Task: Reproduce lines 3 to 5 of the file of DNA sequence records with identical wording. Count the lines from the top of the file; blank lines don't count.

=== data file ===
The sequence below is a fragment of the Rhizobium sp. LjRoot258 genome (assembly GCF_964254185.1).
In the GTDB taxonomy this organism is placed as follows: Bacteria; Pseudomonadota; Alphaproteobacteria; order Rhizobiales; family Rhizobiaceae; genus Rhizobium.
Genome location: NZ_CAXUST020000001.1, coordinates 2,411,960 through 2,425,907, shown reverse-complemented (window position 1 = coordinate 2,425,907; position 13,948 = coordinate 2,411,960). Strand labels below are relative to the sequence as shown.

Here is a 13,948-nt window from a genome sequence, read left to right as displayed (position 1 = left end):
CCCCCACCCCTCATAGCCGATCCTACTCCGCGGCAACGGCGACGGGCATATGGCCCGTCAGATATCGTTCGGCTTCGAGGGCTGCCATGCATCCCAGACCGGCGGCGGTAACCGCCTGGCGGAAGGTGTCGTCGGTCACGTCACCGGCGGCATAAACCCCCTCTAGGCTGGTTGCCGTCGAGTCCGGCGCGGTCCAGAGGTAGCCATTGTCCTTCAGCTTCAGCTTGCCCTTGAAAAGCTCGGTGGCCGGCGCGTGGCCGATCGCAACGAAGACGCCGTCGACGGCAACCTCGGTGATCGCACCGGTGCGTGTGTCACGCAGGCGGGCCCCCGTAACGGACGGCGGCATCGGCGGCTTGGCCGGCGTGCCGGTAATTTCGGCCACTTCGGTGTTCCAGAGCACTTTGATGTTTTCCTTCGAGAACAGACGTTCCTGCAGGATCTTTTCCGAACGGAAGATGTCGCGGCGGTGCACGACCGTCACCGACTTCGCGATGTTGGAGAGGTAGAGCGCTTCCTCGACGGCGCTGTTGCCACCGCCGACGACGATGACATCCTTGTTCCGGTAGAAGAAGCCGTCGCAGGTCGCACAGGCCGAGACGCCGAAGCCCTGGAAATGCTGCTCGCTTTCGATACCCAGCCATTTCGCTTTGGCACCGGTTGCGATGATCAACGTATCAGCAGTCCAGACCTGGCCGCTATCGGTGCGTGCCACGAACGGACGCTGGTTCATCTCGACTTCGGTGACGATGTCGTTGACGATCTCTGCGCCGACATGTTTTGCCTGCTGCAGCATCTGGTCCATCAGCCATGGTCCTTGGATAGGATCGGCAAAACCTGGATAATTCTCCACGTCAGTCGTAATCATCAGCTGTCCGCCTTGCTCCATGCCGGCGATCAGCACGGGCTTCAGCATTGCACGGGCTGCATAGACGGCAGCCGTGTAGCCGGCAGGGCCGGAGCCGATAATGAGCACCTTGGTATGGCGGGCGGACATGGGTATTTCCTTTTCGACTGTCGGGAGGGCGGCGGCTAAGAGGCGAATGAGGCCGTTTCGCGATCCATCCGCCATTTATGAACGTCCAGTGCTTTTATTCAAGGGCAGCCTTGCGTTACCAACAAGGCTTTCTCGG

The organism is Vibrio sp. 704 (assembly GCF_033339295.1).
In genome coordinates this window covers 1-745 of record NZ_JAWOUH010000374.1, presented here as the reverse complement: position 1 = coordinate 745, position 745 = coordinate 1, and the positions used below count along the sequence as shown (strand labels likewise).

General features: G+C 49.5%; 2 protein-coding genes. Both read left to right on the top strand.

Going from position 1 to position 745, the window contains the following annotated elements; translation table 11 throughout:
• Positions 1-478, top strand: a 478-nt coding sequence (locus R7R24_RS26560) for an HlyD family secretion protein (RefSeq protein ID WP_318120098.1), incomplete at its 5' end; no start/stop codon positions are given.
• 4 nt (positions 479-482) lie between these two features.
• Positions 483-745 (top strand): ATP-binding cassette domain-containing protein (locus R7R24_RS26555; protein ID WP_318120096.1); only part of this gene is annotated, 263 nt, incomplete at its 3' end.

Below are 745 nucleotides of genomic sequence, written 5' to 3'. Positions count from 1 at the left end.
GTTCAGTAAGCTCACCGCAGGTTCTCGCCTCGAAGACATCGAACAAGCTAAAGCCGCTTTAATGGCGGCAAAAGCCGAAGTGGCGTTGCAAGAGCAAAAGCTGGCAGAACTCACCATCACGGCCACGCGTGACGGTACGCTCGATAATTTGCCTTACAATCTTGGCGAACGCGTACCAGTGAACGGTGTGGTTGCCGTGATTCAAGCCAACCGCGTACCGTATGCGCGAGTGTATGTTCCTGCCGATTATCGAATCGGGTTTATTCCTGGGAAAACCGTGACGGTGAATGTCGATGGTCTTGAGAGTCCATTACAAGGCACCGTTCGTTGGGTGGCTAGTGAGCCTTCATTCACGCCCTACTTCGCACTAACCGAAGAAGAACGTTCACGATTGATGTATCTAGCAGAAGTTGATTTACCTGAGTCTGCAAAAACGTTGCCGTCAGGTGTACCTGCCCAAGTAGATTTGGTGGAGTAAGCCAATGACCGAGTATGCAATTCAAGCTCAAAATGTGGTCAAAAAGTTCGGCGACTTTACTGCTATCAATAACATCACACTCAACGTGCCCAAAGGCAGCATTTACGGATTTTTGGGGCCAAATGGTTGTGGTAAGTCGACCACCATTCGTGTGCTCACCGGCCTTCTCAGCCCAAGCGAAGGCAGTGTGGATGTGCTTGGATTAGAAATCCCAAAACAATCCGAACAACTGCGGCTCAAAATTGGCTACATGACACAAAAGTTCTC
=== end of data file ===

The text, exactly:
Genome location: NZ_CAXUST020000001.1, coordinates 2,411,960 through 2,425,907, shown reverse-complemented (window position 1 = coordinate 2,425,907; position 13,948 = coordinate 2,411,960). Strand labels below are relative to the sequence as shown.

Here is a 13,948-nt window from a genome sequence, read left to right as displayed (position 1 = left end):
CCCCCACCCCTCATAGCCGATCCTACTCCGCGGCAACGGCGACGGGCATATGGCCCGTCAGATATCGTTCGGCTTCGAGGGCTGCCATGCATCCCAGACCGGCGGCGGTAACCGCCTGGCGGAAGGTGTCGTCGGTCACGTCACCGGCGGCATAAACCCCCTCTAGGCTGGTTGCCGTCGAGTCCGGCGCGGTCCAGAGGTAGCCATTGTCCTTCAGCTTCAGCTTGCCCTTGAAAAGCTCGGTGGCCGGCGCGTGGCCGATCGCAACGAAGACGCCGTCGACGGCAACCTCGGTGATCGCACCGGTGCGTGTGTCACGCAGGCGGGCCCCCGTAACGGACGGCGGCATCGGCGGCTTGGCCGGCGTGCCGGTAATTTCGGCCACTTCGGTGTTCCAGAGCACTTTGATGTTTTCCTTCGAGAACAGACGTTCCTGCAGGATCTTTTCCGAACGGAAGATGTCGCGGCGGTGCACGACCGTCACCGACTTCGCGATGTTGGAGAGGTAGAGCGCTTCCTCGACGGCGCTGTTGCCACCGCCGACGACGATGACATCCTTGTTCCGGTAGAAGAAGCCGTCGCAGGTCGCACAGGCCGAGACGCCGAAGCCCTGGAAATGCTGCTCGCTTTCGATACCCAGCCATTTCGCTTTGGCACCGGTTGCGATGATCAACGTATCAGCAGTCCAGACCTGGCCGCTATCGGTGCGTGCCACGAACGGACGCTGGTTCATCTCGACTTCGGTGACGATGTCGTTGACGATCTCTGCGCCGACATGTTTTGCCTGCTGCAGCATCTGGTCCATCAGCCATGGTCCTTGGATAGGATCGGCAAAACCTGGATAATTCTCCACGTCAGTCGTAATCATCAGCTGTCCGCCTTGCTCCATGCCGGCGATCAGCACGGGCTTCAGCATTGCACGGGCTGCATAGACGGCAGCCGTGTAGCCGGCAGGGCCGGAGCCGATAATGAGCACCTTGGTATGGCGGGCGGACATGGGTATTTCCTTTTCGACTGTCGGGAGGGCGGCGGCTAAGAGGCGAATGAGGCCGTTTCGCGATCCATCCGCCATTTATGAACGTCCAGTGCTTTTATTCAAGGGCAGCCTTGCGTTACCAACAAGGCTTTCTCGG